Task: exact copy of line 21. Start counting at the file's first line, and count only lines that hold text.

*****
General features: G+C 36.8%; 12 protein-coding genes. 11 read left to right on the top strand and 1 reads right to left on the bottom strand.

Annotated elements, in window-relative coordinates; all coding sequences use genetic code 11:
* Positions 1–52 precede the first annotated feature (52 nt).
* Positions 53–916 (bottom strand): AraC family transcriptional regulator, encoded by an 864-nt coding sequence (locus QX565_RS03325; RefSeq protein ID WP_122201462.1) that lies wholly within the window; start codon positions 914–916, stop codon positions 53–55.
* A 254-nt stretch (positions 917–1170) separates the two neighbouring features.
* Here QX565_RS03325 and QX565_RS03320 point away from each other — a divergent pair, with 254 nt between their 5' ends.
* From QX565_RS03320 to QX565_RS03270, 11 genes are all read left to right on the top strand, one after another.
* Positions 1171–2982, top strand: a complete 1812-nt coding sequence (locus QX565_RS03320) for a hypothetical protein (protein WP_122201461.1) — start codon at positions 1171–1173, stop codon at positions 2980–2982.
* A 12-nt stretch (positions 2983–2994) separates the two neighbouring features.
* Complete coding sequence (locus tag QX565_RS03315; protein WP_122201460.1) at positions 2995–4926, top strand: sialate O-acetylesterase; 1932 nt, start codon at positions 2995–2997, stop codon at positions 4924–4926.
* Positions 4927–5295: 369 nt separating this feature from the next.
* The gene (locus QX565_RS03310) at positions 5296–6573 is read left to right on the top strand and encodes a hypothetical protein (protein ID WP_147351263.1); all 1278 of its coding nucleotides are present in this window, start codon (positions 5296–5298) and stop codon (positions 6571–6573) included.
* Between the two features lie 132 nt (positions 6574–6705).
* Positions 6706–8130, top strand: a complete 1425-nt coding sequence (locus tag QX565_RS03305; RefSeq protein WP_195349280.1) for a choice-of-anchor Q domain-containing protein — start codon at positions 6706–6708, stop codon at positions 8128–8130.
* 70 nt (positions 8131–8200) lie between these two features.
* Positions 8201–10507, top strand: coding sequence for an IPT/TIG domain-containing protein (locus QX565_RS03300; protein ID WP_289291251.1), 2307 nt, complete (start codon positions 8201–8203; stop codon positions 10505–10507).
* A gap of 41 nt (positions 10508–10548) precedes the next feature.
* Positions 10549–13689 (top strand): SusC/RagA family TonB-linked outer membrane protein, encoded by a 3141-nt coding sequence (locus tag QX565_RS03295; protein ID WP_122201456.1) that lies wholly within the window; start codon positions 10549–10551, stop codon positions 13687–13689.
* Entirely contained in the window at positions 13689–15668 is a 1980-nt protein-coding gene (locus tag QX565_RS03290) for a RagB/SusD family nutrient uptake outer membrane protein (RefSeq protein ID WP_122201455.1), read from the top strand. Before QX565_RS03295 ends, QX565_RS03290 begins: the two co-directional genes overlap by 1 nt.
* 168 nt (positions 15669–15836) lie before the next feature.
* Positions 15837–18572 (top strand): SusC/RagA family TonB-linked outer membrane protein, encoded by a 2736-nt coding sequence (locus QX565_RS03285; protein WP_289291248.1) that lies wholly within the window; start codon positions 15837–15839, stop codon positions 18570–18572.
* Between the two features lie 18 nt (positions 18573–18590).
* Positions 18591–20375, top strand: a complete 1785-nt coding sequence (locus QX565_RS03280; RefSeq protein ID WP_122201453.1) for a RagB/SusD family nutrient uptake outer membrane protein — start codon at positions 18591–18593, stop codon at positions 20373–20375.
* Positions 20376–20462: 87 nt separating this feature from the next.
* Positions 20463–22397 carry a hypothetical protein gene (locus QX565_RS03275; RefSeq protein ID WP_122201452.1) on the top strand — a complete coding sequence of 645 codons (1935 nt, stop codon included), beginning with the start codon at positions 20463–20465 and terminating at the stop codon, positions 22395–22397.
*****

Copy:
* Positions 15837–18572 (top strand): SusC/RagA family TonB-linked outer membrane protein, encoded by a 2736-nt coding sequence (locus QX565_RS03285; protein WP_289291248.1) that lies wholly within the window; start codon positions 15837–15839, stop codon positions 18570–18572.